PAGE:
Today there is no shortage of compact, sub-compact, and even micro-compact 9mm handguns that are designed to be small enough for pocket or ankle carry. However, in the early 1970s about the best you could get in that size, barring a manually-cycled Semmerling LM4, was a .25ACP mouse gun like a Colt Junior or Browning Baby or a J-frame/Dick Special.
Then came the OMC/AMT Back Up.
I have to admit, I pocket carried this bad boy for years…
More in my column at Guns.com.
Drink in this PPK/S that was brought into the country by Interarms while Jerry Ford was in office. A Manurhin-produced gun with Walther of West Germany rollmarks and the antler/stag stamp of the Ulm proof house, it is marked “9mm kurz,” which of course is .380ACP over here.
For reference, the blade is a German Puma Medici swing guard from the same era. I’m a sucker for pairing guns and knives.
Today, tested with a good defense load and a modern holster, this gun could still clock in for EDC as needed.
One thing for sure, when visiting the range, the PPK continues to turn heads and sparks interest. Although it has very small sights, they are workable, and the gun is almost surprisingly accurate– surely due to its fixed barrel design.
Guns like these are not only collectible, shootable, and useable, but are a great device for bringing new people into the shooting community. I can’t tell you how many times I have heard, “I always wanted to shoot one of those,” when the old Walther comes out of the safe for a breath of fresh air.
Announced earlier this year, the FN 509 Compact builds on the legacy – and growing popularity – of the platform that was originally designed in 2015 to compete in the Army’s Modular Handgun System program. While the Pentagon ultimately went with Sig, the extensive R&D led FN to release the 509 to the commercial market in standard, Tactical, MRD, Mid-Size, and LS Edge variants since then.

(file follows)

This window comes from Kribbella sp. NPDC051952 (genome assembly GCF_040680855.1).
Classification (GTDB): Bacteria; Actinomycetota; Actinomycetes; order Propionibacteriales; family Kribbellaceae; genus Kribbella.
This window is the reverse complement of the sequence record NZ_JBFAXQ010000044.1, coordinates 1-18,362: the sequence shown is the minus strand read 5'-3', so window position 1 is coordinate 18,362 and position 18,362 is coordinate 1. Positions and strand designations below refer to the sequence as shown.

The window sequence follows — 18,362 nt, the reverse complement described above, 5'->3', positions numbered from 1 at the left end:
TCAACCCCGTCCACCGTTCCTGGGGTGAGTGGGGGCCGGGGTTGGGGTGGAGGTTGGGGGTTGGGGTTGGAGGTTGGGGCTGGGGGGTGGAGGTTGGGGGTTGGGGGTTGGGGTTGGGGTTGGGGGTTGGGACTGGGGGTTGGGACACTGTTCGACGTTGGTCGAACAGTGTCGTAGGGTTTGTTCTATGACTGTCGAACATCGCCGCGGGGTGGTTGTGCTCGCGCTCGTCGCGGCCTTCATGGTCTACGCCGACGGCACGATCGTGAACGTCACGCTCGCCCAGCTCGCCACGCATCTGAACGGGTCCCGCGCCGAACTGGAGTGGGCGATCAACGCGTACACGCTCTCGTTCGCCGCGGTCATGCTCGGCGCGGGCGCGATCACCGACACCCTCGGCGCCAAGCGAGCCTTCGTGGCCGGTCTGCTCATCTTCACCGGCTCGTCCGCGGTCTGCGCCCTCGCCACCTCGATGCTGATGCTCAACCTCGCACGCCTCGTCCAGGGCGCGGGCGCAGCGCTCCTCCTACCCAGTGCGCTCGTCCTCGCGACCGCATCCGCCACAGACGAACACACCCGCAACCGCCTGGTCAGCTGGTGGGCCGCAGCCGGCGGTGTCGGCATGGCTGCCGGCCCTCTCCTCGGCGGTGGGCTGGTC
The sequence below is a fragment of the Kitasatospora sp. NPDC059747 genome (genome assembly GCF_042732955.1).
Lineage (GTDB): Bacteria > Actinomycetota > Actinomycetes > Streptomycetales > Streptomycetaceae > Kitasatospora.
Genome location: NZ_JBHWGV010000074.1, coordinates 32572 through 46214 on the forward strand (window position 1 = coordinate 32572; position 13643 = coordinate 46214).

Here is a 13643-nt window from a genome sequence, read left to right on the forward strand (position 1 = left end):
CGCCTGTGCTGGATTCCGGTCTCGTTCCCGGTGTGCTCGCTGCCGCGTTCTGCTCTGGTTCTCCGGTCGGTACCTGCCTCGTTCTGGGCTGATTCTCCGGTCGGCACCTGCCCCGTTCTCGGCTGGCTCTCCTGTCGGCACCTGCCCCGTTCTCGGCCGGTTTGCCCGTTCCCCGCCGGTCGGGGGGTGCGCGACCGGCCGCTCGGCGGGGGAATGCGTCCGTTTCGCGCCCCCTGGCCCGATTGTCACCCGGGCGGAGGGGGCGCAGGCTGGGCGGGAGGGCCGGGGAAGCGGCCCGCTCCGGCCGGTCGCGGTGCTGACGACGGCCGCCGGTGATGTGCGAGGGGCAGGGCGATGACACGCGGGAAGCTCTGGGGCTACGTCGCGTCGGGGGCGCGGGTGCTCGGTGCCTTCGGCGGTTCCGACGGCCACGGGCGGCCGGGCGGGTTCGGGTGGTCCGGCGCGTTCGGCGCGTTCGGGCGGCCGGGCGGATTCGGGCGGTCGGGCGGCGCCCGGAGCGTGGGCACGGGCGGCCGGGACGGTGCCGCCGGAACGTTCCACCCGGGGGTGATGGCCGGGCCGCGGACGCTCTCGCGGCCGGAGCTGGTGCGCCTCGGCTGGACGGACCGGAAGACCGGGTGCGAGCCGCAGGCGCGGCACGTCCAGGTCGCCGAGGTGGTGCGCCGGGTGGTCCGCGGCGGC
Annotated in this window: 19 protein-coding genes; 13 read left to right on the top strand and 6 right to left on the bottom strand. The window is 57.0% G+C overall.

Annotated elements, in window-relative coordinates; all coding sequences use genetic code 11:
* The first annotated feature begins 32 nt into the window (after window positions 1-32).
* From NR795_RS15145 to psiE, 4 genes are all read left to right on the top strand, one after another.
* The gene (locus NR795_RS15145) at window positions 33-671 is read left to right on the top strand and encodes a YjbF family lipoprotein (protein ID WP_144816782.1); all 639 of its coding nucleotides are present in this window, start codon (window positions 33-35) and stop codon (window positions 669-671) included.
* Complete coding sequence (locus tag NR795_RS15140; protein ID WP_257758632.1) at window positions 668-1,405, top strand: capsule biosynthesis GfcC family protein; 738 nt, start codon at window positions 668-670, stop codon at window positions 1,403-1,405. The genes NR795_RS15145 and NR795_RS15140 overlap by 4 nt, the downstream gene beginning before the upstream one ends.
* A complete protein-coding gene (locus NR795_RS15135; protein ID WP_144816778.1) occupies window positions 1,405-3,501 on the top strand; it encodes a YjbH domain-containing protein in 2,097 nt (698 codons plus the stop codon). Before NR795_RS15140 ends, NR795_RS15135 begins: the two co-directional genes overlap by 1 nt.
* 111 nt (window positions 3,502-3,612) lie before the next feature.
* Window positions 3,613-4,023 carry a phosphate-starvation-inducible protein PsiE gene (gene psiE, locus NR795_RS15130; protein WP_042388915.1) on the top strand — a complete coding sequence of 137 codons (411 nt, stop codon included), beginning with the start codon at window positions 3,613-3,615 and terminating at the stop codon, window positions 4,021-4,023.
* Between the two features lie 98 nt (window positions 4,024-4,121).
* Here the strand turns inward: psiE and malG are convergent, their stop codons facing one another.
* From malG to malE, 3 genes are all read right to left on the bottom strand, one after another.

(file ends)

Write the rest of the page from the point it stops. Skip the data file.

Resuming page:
Overall length is just 6.8 inches with a 3.7-inch barrel. Shipping complete with low-profile iron sights, the FN 509 Compact tips the scales at 25.5 ounces. The size puts it a skosh smaller than the Glock 19 and, with the included 12-round flush fit and 15-round pinky extension mags, able to carry the same capacity of 9mm.
I’ve been checking one out for the past few weeks, and it is my current T&E carry gun.
If you think that grip texture is super aggressive and “sticks” to your hand, you are absolutely correct, my friend!
More on the FN 509 Compact in my column at Guns.com.
Before there was the Walther PP, Sauer 38, or Mauser HSc, an obscure Bohemian Czech gun designer by the name of Alois Tomiska– Tom to his friends, or so goes the story– crafted a curious little vest pocket .25 ACP that was, importantly, double action, a first for the time.
Meet the Wiener Waffenfabrik Little Tom.
Brass magazine that is inserted through the top? Czech!
More in my column at Guns.com.
Cutting edge when introduced, the Sig Sauer P229 was foisted on me in 2005 and, after we learned to get along, has grown to become a favorite.
That was the year Hurricane Katrina sucker-punched the Gulf Coast and left my then-profession with Ma Bell somewhat on the ropes. Dusting off my firearms trainer certs, I soon took a gig with a Department of Homeland Security contractor to train guards working the myriad of FEMA sites that sprang up like mushrooms. Intending this to be a temp job until I moved back into telecom, I wound up with the company for almost a decade, running courses all over the country on a variety of different contracts. Long story short, I stood on the range and watched well over 100,000 rounds of ammo burned through four pallets of Sigs in very short order.
And I still have a couple P229s from that era around today.
More of my “16 Year Journey with the Sig Sauer P229” in my column at Guns.com
For the last 15 years, CZ produced a great sub-compact pistol based on its vaunted CZ 75 line that was perfect for concealed carry, the handy little 2075 RAMI.
Introduced in 2005, the RAMI was in every sense a chopped-down CZ 75, using the famed pistol’s double-action/single-action design and double-stack magazine format. Whereas the full-sized CZ 75 typically had a 4.7-inch barrel which yielded an 8.15-inch overall length and 38-ounce weight, the alloy-framed RAMI hit the market with a 3-inch barrel, 6.5-inch overall length, and an unloaded weight of less than 26 ounces.
While the downsized RAMI shipped with a 10-round flush-fitting magazine in 9mm format, it could accept all standard CZ 75 double stacks due to its family tree. They typically shipped with a 14-round extended magazine with a grip extension as well.
More on the RAMI in my column at Guns.com.